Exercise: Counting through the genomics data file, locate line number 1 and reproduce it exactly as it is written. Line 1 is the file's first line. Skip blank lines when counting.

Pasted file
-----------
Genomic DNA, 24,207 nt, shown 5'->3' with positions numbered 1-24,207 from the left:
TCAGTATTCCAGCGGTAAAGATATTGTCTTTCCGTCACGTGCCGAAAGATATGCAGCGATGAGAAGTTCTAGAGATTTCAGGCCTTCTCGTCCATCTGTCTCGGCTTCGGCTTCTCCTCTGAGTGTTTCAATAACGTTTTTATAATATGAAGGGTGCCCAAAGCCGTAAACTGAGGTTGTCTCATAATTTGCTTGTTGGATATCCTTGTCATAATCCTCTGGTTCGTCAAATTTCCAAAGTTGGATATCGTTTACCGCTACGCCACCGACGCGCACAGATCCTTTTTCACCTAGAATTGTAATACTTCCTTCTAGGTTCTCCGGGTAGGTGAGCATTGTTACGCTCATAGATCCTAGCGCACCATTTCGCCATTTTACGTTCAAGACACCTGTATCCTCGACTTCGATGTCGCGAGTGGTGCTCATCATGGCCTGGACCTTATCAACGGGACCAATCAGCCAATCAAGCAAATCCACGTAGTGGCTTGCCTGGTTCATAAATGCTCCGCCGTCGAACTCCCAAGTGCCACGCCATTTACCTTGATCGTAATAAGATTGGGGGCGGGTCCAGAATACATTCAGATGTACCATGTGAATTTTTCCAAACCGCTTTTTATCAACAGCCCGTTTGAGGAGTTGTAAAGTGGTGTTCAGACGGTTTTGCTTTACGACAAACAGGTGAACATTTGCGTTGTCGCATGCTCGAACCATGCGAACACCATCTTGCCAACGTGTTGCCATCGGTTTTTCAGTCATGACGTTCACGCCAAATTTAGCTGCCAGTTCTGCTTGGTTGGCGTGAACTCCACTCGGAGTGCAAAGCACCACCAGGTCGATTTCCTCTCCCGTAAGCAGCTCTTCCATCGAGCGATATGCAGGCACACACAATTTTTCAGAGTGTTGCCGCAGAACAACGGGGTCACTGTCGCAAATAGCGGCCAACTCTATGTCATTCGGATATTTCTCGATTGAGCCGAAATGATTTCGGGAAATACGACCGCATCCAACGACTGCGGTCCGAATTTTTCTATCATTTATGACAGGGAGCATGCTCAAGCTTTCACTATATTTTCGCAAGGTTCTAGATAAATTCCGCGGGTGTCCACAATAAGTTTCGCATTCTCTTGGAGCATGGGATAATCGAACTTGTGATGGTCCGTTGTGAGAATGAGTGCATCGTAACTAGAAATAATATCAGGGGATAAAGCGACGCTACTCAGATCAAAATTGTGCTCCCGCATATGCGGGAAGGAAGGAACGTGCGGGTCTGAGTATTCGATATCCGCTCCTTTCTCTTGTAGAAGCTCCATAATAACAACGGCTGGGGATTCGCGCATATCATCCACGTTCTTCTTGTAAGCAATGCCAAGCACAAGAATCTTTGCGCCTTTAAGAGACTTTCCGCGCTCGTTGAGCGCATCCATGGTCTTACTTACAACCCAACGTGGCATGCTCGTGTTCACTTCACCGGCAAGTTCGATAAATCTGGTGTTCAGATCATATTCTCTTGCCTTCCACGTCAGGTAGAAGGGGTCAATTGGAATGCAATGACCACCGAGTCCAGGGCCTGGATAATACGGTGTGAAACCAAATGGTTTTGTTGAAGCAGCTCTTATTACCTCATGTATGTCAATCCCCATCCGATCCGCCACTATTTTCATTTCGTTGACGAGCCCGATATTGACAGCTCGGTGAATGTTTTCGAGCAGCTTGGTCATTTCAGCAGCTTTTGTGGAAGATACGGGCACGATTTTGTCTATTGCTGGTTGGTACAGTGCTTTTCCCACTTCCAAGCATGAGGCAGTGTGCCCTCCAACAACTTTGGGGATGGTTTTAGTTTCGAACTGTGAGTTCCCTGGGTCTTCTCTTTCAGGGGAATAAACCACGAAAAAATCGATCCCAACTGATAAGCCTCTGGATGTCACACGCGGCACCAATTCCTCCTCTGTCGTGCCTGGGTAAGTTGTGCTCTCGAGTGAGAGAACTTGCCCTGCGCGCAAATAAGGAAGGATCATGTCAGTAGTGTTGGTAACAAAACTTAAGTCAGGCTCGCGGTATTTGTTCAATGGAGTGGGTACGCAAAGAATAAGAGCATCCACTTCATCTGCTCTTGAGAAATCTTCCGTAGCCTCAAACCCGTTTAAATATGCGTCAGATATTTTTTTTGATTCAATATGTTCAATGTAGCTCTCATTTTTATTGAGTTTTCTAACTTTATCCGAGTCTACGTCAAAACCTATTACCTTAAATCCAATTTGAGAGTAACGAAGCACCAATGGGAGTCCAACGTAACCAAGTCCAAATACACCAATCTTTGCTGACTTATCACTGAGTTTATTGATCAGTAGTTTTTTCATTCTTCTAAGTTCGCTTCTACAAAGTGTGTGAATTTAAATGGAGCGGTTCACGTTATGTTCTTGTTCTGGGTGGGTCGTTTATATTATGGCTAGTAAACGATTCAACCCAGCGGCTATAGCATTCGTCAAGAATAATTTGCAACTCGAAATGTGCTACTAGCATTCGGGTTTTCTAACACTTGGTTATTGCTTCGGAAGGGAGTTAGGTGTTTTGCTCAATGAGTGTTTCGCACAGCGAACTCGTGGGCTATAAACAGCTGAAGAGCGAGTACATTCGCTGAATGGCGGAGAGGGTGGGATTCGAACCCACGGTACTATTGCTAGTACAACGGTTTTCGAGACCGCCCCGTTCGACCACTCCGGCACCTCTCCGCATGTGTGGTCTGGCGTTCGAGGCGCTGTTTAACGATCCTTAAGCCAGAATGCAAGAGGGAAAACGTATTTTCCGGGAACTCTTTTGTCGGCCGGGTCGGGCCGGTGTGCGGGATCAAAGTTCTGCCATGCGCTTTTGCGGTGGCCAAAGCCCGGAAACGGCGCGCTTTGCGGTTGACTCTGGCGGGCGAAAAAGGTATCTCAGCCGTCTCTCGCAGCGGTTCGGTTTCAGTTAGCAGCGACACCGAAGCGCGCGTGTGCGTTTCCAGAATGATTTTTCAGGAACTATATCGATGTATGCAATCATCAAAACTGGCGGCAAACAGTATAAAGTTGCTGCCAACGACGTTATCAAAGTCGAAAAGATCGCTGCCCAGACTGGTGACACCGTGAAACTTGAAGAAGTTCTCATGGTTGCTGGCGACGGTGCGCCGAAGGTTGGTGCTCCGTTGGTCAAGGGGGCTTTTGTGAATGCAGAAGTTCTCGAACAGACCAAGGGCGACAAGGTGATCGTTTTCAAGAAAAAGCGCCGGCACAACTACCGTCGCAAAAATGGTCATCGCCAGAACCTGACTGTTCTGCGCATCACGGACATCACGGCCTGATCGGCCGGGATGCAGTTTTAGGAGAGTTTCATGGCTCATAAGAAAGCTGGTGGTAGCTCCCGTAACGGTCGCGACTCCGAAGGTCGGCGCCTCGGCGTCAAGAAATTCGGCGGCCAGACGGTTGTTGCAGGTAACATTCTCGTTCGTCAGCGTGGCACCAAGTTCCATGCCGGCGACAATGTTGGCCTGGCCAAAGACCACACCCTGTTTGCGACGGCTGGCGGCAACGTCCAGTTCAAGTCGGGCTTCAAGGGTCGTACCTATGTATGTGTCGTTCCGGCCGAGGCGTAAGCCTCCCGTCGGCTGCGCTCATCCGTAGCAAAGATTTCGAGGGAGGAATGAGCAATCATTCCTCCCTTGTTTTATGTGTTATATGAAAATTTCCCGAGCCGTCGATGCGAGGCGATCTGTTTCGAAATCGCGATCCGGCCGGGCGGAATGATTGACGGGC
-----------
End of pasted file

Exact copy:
Genomic DNA, 24,207 nt, shown 5'->3' with positions numbered 1-24,207 from the left: